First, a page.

Milestones and Traditions
How does your chapter celebrate its milestones? How has your chapter built tradition or how would you like to see it build tradition? How will you keep the history and tradition of your chapter alive in the next 2, 3, 5, or 10 years? What will you pass down to future members to help them ensure chapter success?
How do you believe chapter alumni can be involved in future years? Do you have a plan in place to encourage and engage chapter alums? Describe the plan and how it can contribute to the success of the chapter. Include examples of different ways that alumni can support your chapter such as in engagement, in an advisory capacity or other resources.
Leadership Extends Beyond the Academic Disciplines Pursued by Our Members and the Student Organizations to Which Members Belong. How has your chapter provided service in 2016-2017 to your off-campus and/or university communities? What impact has been achieved to date? How has your chapter’s membership served in leadership roles within these off-campus and/or university communities? What portion of your chapter was involved in this service?
Does your chapter have a brand? What do members of your campus or business community think of when they see “Beta Alpha Psi” or your specific chapter’s name? What do they think of when they refer to your chapter? How do they refer to it?
What does it mean to brand your chapter?
If you decide on this topic, take the time to do some research and read articles or perhaps talk with a marketing professor about the concept of branding. Find examples of strong brands from the business community. Branding is a broad concept and your brand is not simply your name, your logo, or your website. Branding can include these items but it includes much more. Have conversations with your members about the concept of branding to make sure that there is clarity in terms of what it means to brand a chapter. As you consider your chapter brand, it may be helpful to think about answers to the following questions:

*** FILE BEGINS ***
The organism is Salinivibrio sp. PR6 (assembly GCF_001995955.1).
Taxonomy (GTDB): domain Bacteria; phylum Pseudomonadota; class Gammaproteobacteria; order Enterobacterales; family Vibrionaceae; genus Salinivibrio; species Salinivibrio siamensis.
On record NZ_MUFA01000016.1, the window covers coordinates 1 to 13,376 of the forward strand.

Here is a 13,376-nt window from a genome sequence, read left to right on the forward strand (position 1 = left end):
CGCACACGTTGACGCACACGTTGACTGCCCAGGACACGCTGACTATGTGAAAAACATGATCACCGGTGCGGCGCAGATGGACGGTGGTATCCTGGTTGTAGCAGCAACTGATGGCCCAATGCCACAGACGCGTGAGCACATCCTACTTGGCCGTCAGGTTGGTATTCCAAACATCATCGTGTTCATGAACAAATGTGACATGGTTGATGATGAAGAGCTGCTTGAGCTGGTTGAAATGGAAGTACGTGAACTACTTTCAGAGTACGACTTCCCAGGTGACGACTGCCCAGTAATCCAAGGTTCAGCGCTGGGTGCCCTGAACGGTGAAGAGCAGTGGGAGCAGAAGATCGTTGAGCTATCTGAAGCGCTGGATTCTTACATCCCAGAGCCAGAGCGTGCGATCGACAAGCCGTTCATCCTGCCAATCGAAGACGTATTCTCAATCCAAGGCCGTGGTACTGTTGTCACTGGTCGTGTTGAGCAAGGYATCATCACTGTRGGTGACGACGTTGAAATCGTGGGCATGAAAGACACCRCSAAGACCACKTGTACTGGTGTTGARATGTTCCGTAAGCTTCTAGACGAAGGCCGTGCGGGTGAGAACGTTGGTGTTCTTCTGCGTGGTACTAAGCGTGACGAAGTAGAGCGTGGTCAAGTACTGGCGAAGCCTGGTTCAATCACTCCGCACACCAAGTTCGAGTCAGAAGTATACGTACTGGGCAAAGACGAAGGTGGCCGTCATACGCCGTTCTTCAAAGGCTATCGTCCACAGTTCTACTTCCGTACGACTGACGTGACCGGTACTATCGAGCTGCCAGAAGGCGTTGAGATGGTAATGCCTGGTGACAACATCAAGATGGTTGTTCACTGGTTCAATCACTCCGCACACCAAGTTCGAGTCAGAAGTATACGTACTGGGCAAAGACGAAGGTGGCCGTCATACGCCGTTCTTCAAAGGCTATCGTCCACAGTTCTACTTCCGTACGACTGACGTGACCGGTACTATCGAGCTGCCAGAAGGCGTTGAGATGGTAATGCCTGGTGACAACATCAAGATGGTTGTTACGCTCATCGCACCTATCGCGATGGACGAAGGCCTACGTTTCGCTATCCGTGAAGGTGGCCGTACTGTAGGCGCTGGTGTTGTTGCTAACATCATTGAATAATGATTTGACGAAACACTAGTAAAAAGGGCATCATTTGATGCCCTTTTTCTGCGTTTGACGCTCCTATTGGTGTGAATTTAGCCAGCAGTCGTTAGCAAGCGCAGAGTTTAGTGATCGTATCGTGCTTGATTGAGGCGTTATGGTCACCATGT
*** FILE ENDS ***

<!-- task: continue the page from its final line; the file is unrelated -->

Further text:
Describe Your Brand Development Process
Chapter brands developed in prior years – Your chapter’s brand may have been developed in prior years perhaps by alumni Beta Alpha Psi members. In the event your chapter is working with an existing brand, describe when you believe it was developed. Who do you believe was involved with the development of your brand. Describe how you believe the brand has evolved over the years. Describe how you have raised awareness or elevated the brand. You find it helpful to talk with chapter alumni members or faculty to get their perceptions of the brand. Provide examples of the use of the brand from prior years such as in chapter communications or members alumni perspectives.
Chapter brands developed in the current year – What process did your chapter use to develop its brand? Provide a narrative of the steps you have used in the brand development process. Explain why you believe the process is effective and/or describe lessons learned along the way.
Articulate Methods Used in Brand Differentiation
How does your chapter differentiate itself from other student organizations on campus? How does your chapter differentiate itself from other Beta Alpha Psi chapters? What makes it unique?
Explain Your Brand Messaging/Communications
What types of messaging do you use to describe your chapter? How do you believe stakeholders perceive that message? Examples of stakeholders you may want to consider are current members, potential members, alumni members, faculty, other students in your business school, employers and community members. Give examples of how your brand is communicated in your chapter meetings, service activities, website, social media, in member communications and outreach, and at your college, university.
Provide Evidence Regarding the Perception of Your Chapter’s Brand
Describe how you believe your brand is perceived by stakeholders such as current members, potential members, alumni members, faculty, other students in your business school, employers, and community members? How have you tested brand perception?
All participating chapters are required to use the new logo. Failure to use the new logo during competition will result in disqualification from winning first place.